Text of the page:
Mexicans have a Constitutional right to keep and bear arms. Unfortunately, it isn’t as straightforward as ours. Exploiting Article 10, the Mexican government has severely curtailed its citizens’ gun rights (e.g., closed all private gun stores and channeled all sales through the military). The result has been chaos; some 60k dead in the last four years, thousands of people tortured and raped, millions living in fear, and the complete disintegration of the country’s public institutions. But all is not lost, yet. Some Mexicans still have the motive, means and opportunity to defend themselves from criminals and corrupt government officials. Here’s one hero’s story, re-published with permission from borderlandbeat.com . . .
Techaluta de Montenegro [above] — Three weeks ago, a businessman — the owner of a factory in the southern part of Jalisco– began to receive threatening and extortion phone calls. He reported these threats to the local, state and federal authorities, but they all downplayed his case. Today, he is recovering from a bullet wound in one leg and rebuilding assets that were burned down by an armed group in the early hours last Thursday.
Roberto’s business manufactures children’s furniture, a business located on the Guadalajara-Colima highway that is a source of employment for 150 people. He assures us that he is aware of his social responsibility.
“These days, allowing fear to defeat you is not an option, and to leave everything and abandon those who depend on the jobs one provides is not correct”, he tells EL UNIVERSAL, this man who has known about organized crime for years, after they tried to kidnap his children. Those incidents have caused him to be separated from his family, which now resides in the United States.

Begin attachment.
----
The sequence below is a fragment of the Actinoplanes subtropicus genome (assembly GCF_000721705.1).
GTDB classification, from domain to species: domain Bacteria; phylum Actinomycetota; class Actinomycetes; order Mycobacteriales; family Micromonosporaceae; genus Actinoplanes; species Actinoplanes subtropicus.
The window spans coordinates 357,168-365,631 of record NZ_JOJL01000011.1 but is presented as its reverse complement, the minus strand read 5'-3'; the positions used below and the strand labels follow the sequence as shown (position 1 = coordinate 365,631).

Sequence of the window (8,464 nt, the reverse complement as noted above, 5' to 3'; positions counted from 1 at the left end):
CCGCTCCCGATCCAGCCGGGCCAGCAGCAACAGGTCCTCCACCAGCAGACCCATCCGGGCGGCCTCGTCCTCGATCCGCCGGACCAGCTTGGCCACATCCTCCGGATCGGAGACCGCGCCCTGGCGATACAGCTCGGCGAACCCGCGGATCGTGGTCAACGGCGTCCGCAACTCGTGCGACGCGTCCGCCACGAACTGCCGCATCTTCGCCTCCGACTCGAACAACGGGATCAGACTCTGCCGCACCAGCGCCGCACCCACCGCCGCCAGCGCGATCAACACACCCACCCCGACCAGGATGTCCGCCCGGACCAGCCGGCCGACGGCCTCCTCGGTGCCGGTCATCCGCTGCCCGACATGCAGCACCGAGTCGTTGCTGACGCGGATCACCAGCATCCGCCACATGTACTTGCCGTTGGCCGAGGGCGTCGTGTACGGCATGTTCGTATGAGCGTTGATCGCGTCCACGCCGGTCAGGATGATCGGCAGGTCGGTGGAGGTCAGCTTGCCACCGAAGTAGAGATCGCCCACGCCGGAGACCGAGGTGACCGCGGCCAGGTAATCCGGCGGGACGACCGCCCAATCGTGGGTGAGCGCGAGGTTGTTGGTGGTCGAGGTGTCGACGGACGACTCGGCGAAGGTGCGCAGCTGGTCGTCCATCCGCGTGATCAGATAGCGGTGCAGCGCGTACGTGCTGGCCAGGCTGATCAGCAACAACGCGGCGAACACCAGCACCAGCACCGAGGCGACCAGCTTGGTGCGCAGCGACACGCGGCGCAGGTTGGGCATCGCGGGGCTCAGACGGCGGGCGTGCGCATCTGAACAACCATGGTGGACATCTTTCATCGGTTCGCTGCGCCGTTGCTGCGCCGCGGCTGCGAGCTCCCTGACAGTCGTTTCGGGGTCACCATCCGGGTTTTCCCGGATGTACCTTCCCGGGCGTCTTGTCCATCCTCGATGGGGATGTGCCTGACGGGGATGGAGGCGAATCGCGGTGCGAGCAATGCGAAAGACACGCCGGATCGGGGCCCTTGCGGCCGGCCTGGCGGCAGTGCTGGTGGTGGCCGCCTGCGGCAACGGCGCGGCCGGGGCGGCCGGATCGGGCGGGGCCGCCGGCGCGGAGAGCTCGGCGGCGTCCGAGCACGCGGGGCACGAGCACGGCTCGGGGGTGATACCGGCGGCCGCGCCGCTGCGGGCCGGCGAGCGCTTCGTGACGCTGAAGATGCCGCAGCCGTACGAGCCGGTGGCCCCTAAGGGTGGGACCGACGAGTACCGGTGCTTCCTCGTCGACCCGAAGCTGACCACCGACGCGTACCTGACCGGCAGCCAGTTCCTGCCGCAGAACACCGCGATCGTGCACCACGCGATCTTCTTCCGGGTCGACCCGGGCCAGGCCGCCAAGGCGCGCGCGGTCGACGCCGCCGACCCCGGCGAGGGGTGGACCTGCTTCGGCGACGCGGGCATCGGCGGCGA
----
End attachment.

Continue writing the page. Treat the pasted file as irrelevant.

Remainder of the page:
“I believe one must learn from experience. At that time, I learned that we need to protect ourselves and take care of the family, that’s why I installed bullet-proof glass on the windows of the house we have here at the factory.”
The businessman was operating his factory in apparent tranquility, although he was aware that violent events related to organized crime had increased in the area. Towards the end of September, a phone call changed everything.
“They knew all my movements”
“They began calling, asking for money, threatening me. They knew everything about me, about the factory, they knew details about my family, personal matters, they had details of all my activities, everything”, he recalls, still nervous.
Days went by and the harassment got worse. A week after the first phone call, he went to the local law enforcement authorities (MP; Ministerio Publico) in Sayula, a municipality near Techaluta.
“I get there and I’m told that the MP agent is busy, and, yes, I can see he’s in his office with the door open, eating his steamed tacos (tacos al vapor). He sees me only after he’s finished eating, only to give me a three-page handout, one of those, ‘What to do in the case of extortion by phone?’ handouts. Feeling helpless, I said that was not the case with me, that it was a serious matter, but he didn’t care.”